Will NASA Cancel Manned Mars Mission? Government Audit Says Space Agency Not Ready For Travel To Red Planet

NASA's Curiosity Mars Rover has been on the surface of the red planet for four years, but if a government audit of the space agency is correct it will be a lot longer before a manned mission makes it there.

The Government Accountability Office (GAO) released a report saying NASA probably won't complete its Space Launch System (SLS) or Orion crew capsule on time or on budget, audit leader Cristina Chaplain told the Christian Science Monitor.

"Ideally, if these programs go forward, NASA would be taking actions to reduce the risks we see now, which are being caused by management issues. They're going to face the technical issues no matter what. But they're exacerbating them with management concerns, like not having accurate cost estimates."
The SLS, the huge new expendable rocket NASA is building, and its Orion crew capsule are primary features in the space agency's plan to send a manned mission to Mars in the 2030s.

The first step to putting boots on the red planet's surface is an asteroid redirect mission, with step two being a Mars mission, but first NASA must test its space exploration vehicles.

The space agency has already launched a test version of the Orion and has scheduled another launch, for the SLS in Sept., 2018. A follow-up test launch will include both the SLS and Orion to be eventually followed by a manned mission that will send astronauts in orbit around the moon in 2023, but the GAO says that schedule isn't likely to happen.

That's probably because the space program is underfunded, USC astronautics professor Mike Gruntman told the International Business Times.

"The main problem is that we do not have a clear long-term goal for the national human spaceflight program. Being rudderless does not help in bringing public excitement and support."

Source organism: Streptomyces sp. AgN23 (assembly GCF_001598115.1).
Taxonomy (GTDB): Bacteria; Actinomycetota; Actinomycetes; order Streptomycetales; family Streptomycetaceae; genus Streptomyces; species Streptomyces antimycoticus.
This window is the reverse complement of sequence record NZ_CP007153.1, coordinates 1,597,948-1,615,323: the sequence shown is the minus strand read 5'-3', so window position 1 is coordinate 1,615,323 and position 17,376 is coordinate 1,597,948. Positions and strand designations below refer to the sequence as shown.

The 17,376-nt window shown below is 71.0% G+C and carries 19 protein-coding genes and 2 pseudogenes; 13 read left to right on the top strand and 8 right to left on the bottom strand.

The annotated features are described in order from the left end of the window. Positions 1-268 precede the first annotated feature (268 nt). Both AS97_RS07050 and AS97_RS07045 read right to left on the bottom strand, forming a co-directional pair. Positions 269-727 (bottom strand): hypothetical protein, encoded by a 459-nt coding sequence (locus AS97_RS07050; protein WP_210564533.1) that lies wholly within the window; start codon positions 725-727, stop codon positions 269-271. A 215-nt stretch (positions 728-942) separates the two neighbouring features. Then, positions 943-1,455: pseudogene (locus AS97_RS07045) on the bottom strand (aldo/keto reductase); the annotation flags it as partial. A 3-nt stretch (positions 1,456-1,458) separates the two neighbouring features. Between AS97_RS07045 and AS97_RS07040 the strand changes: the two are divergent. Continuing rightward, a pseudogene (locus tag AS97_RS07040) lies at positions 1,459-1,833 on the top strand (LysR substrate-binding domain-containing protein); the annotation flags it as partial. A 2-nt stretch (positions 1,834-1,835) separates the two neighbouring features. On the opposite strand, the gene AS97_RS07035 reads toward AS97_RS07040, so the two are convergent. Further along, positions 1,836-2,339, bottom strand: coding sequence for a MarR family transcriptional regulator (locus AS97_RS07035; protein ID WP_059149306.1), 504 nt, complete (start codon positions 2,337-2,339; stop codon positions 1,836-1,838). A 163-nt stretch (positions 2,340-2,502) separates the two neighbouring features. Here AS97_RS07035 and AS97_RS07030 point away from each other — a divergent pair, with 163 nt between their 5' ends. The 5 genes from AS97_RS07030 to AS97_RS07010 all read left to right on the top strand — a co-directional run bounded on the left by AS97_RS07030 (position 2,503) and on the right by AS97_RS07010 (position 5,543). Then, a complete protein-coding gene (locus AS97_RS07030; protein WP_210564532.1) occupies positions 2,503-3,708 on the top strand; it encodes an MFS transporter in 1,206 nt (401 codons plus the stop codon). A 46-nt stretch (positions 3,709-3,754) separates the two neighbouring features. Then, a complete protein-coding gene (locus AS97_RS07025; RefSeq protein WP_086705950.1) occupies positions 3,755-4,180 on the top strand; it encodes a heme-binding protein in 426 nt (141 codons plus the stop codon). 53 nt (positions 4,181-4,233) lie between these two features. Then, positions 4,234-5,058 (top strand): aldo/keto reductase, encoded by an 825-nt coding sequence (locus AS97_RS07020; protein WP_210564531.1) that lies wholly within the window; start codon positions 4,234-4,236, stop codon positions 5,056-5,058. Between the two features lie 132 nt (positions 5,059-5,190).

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This isn't the first time NASA's SLS and Orion crew capsule have gone under scrutiny. Earlier this year, a Congressional committee noted the space agency's issues completing their manned mission to Mars on time and on budget. The shifting timelines and different missions imposed on the space agency by changing administrations make it difficult for NASA to carry through as planned, Chaplain told The Verge.

"All the programs are working with very low management reserves in terms of dollars and time. It makes it very difficult to manage a program under those circumstances. It puts them in a position of deferring work to later stages, where it could be more costly and time consuming to address."
Last year, NASA asked for $11.3 billion to prepare for the Orion launch, but in February of this year the U.S. House Committee on Science, Space, and Technology said the space agency lacked direction.

The Apollo missions that saw America land a man on the moon were much more clearly defined than they are now largely because of the space race with the USSR during the Cold War.

Today, Congress and the president change NASA's mission every few decades. In addition to sending astronauts to Mars, Congress has also asked the space agency to make it back to the moon and send a probe to Jupiter's moon, Europa.

There are many Americans who argue against spending billions of tax dollars on NASA when there are plenty of problems to solve here on Earth.

NASA's Journey to Mars mission has generated a ton of excitement in the private and commercial sector and administrator, and astronaut, Charles Bolden, denies his space agency is in danger of missing its deadlines. He remain optimistic NASA will complete its goal of a manned Mars mission in the 2030s.

[Photo credit to NASA]